A B C D E F G H I J K L M N O P Q R S T U V W X Y Z

Types of Bonsai Plants

Adenium​
Adenium​

Adenium obesum or commonly known as the desert rose is considered as one of the favorite plants to grow as bonsai. Desert rose is a kind of succulent bush which is commonly found in Arabia, Thailand, Taiwan, Vietnam and Africa.

source: beabeeinc.com
Banyan​
Banyan​

Making a banyan bonsai is about encouraging aerial roots to form on bark in the upper tree and grow down into the soil. The roots that drop near the base can fuse with the main trunk, giving the tree a larger profile.

Baobab​
Baobab​

You can also make a baobab bonsai, it looks superb. Gigantic, exotic and gargantuan, baobab trees are old world plant. They can live up to even 1000 years or long and are often grown to make bonsai.

Bougainvillea​
Bougainvillea​

Your bougainvillea bonsai plants require direct sunlight all day long in order to thrive. Always keep the plants in a location where the temperature is above 40 degrees F. (4 C.). Irrigation is a part of continuing bonsai bougainvillea care.

Box​
Box​

The boxwood is prone to a root fungus which manifests itself by top growth dying back. Which is how we got the Jin on this tree. Putting it into good bonsai soil remedies that. The dead branches give us the opportunity to apply some drama to our composition. It’s early spring, and this is new growth. This is the best time to prune it here in Florida.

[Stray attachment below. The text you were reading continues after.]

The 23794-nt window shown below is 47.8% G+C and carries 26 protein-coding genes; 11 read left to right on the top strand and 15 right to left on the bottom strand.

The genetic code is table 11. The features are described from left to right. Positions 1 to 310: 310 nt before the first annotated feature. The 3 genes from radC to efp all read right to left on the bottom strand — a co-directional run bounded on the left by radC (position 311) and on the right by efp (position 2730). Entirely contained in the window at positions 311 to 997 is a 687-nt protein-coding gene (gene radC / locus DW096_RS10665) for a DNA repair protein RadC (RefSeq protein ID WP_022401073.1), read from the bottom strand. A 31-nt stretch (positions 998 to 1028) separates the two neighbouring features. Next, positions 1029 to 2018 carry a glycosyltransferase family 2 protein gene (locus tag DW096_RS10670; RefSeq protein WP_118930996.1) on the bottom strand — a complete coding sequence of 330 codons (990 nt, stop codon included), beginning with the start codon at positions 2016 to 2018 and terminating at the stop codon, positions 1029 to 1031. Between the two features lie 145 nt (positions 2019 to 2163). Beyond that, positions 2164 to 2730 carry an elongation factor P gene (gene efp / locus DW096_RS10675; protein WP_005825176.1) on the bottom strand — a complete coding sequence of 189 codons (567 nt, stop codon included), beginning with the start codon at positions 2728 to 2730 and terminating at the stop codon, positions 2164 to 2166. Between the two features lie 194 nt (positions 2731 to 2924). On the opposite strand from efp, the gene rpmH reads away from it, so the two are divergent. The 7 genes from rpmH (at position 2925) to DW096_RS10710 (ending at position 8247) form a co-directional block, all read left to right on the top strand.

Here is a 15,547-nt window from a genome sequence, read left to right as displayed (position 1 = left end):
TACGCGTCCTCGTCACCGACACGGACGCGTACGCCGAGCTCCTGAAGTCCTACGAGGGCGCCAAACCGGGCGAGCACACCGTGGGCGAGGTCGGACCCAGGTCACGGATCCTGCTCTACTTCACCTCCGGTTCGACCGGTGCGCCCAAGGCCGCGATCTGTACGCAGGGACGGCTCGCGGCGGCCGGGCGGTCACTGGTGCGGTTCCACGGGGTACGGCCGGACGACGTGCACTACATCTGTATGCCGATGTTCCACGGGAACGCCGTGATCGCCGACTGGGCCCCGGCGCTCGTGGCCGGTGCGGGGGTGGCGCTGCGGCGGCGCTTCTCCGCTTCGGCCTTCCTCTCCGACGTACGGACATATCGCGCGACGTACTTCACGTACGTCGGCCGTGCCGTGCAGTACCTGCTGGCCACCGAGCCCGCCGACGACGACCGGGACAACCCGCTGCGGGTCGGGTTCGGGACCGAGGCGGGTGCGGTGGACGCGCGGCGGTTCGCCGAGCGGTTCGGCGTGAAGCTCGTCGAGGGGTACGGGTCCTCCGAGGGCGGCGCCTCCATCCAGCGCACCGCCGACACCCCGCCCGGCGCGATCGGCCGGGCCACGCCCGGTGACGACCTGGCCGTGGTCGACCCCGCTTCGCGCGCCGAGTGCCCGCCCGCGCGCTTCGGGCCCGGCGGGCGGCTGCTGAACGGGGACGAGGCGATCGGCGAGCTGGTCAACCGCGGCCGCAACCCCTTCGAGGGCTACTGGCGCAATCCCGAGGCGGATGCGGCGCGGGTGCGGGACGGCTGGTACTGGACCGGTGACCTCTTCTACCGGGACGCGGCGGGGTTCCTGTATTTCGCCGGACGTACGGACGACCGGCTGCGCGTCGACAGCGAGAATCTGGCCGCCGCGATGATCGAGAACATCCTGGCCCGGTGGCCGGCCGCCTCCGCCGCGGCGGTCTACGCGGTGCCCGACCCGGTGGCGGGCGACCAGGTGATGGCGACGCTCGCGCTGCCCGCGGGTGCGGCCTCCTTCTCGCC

Chinese elm​
Chinese elm​

The Chinese elm is beautifully suited to the classical umbrella shape but can be shaped in most other styles with proper pruning alone. Insects / Pests: Bonsai are susceptible to the same pests and diseases as common house plants.

Crepe Myrtle​
Crepe Myrtle​

The Dwarf Crepe Myrtle Bonsai Tree from Nursery Tree Wholesalers is loved by many and makes for an exquisite and unique bonsai tree. The tree is originally native to Asia, and is known for the contrast between the red and silver within the slightly peeling bark.

Dwarf ​Umbrella Tree​
Dwarf ​Umbrella Tree​

The hawaiian umbrella tree, dwarf schefflera arboricola, in nature grows as a small evergreen shrub. As such, it can be easily trained into bonsai form. The roots respond well to pruning and it is not as picky about watering as many other bonsai trees.

European ​Beech​
European ​Beech​

I bought this European Beech in April 2001 from a bonsai nursery; its price had been reduced because, I was told, it was a 'little weak'. Apparently the tree had been part of a large group planting that had been taken apart the previous Winter and this was the main tree(s).

source: bonsai4me.com
Ficus Retusa​
Ficus Retusa​

Ficus Bonsai tree (Retusa, Ginseng) Care guide for the Ficus Bonsai tree The ficus genus belongs to the family of mulberry plants (Moraceae) and is the most popular indoor tree species for beginners at Bonsai.

Fukien tea ​Tree​
Fukien tea ​Tree​